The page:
One of the other talented people that helped to put the exhibition together was our very own Deputy Arts Editor Maya, who gives an insight into her involvement below:
"When I first heard about the chance to help out with Norman Rea’s ‘Dreamland’ exhibition, I was a mixture of excitement and nerves. The prospect of finding an artist to participate in just over a month seemed more than ambitious, let alone the idea that they’d be able to get their work to York in time. But with the help of the incredible committee at the gallery, it became clear that Norman Rea had the whole thing nailed. The wonderful directors Emily Quli and Mariah Chuan guided us through the process from start to finish, from the first point of contacting artists to the final deliveries of their art, so that it was as streamlined as possible. The congregation of everyone’s hard work meant that opening night was the perfect opportunity to sit back and celebrate in a gallery every bit as ethereal as a Rossetti painting. I would recommend the experience to anyone who has ever wondered what goes on behind the scenes in a gallery - and if you’re interested, to get involved with the next exhibition!
I might be a bit biased, having located the artwork myself, but Matilda Herd’s textile work is a favourite of mine. It’s not the dreamy cherubs you’d find in a Renaissance painting, nor the tender flowers of an Impressionist piece, but a modern tale of otherworldliness. In a time where ‘beauty’ supposedly circulates on Instagram stories and Pinterest boards, she takes the selfie and spins it into one huge parody of itself. The title, ‘why be me when you can be you?’ is an ode to individualism, to the beauty that emerges from what we’ve come to fear the most: the abnormal. Even its size is unapologetically larger-than-life. If you visit the gallery you’ll see the huge swathes of colourful fabric detailed with intricate stitches and vibrant portraits. Artificial teardrops and grotesque teeth satirise the contemporary desire to perfect every facet of our bodies. Herd’s work is beautiful because of its vulgarity. Which might sound grandiose, but it’s true. She takes textiles to the most extreme form of self expression, knitting something that is truly strange and stunning."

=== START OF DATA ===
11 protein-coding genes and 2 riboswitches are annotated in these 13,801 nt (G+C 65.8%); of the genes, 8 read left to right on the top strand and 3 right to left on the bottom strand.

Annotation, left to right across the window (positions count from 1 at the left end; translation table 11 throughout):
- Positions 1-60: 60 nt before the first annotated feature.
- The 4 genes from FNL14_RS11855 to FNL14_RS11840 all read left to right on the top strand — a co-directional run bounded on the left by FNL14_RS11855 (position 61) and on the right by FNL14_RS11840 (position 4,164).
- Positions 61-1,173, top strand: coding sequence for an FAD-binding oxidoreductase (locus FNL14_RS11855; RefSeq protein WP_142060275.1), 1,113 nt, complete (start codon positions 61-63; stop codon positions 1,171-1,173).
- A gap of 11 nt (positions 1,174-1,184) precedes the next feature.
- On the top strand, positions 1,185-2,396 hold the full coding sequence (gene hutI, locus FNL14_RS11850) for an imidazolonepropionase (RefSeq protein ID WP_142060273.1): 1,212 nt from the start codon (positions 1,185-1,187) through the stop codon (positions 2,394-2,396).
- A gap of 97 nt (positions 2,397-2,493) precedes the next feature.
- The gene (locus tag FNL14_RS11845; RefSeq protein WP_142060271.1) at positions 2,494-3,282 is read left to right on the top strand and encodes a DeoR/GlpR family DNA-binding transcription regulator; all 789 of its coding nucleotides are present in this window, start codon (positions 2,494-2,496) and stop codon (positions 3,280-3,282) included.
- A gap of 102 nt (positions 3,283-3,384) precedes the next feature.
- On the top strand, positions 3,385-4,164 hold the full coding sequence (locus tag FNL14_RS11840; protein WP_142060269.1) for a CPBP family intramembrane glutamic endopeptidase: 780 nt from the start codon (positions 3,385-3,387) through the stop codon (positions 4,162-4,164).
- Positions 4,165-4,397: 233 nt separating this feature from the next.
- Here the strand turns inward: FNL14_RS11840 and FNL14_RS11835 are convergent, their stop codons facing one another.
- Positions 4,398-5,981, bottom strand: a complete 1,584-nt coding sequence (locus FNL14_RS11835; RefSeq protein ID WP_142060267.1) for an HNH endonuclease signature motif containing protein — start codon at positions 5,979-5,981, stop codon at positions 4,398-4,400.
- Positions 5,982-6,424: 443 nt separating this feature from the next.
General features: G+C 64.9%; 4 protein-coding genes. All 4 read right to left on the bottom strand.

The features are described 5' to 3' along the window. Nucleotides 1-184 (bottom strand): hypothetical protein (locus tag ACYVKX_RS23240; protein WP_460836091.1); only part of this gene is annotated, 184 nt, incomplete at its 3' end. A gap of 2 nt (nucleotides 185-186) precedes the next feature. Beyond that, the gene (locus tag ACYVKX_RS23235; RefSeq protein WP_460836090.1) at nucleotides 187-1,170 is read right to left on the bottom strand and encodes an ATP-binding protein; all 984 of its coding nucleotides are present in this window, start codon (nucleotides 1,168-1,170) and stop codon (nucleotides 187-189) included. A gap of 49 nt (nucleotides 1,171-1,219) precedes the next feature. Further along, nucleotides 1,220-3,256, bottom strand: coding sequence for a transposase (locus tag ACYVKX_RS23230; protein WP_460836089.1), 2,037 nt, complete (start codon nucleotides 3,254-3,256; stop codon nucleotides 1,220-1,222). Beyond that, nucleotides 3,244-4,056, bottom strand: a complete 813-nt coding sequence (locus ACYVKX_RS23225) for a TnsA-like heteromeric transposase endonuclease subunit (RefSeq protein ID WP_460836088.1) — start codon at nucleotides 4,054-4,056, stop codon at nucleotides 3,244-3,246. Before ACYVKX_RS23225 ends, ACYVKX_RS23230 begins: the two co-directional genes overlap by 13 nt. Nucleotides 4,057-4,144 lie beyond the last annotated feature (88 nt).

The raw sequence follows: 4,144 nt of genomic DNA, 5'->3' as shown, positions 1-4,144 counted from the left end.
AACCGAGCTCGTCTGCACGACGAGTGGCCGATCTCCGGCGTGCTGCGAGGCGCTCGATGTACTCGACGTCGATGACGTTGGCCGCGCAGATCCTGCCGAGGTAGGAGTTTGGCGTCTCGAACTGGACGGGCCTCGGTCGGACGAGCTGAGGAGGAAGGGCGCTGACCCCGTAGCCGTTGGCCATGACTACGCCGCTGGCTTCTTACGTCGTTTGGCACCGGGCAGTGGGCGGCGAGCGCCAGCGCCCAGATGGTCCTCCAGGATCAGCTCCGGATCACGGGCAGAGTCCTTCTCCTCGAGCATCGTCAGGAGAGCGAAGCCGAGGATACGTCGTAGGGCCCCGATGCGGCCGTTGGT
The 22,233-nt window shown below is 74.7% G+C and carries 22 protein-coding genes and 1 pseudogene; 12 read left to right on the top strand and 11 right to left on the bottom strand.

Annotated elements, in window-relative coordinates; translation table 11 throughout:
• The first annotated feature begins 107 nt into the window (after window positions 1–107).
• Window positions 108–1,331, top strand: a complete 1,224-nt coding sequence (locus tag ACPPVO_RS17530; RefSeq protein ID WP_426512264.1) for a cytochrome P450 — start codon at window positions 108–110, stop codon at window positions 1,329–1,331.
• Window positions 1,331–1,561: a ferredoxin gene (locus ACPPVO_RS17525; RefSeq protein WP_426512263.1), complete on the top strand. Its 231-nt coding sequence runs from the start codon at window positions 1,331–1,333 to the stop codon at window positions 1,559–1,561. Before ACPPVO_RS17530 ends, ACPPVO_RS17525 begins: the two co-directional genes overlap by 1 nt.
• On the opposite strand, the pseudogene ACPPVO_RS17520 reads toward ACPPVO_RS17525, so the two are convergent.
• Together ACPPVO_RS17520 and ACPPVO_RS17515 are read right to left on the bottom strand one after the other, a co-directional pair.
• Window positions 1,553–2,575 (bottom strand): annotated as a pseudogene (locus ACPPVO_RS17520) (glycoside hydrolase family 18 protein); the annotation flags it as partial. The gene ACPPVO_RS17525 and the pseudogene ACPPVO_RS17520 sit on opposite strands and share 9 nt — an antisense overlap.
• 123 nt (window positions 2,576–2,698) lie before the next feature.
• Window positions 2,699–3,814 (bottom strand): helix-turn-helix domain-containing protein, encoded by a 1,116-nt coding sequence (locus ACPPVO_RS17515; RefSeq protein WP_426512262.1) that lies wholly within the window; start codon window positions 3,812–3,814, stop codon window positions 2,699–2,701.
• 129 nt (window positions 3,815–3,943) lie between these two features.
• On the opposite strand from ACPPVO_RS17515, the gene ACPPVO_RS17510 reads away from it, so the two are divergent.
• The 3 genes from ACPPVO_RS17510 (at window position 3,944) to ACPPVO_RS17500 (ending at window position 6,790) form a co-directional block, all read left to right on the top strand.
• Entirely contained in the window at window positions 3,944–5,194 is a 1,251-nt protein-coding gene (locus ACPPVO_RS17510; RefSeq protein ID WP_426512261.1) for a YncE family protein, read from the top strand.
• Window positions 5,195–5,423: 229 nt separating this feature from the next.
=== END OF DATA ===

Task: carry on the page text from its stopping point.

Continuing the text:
Image credit: Maya Bewley
The Norman Rea Gallery often focuses on expanding our definition of what art is, and ‘Dreamland’ is no different. Featuring videos, graphic design, textile work and sculptures, ‘Dreamland’ exposes the fact that we all hold different meanings of beauty too. Nonetheless, it cannot be denied that the Gallery itself was objectively beautiful on ‘Dreamland’s' opening night: stars were beamed up on the ceiling with clouds seemingly floating above visitors’ heads, and garlands of flowers and fairy lights were hanging down to create a wonderland of art and music. Quite frankly, the exhibition is not to be missed.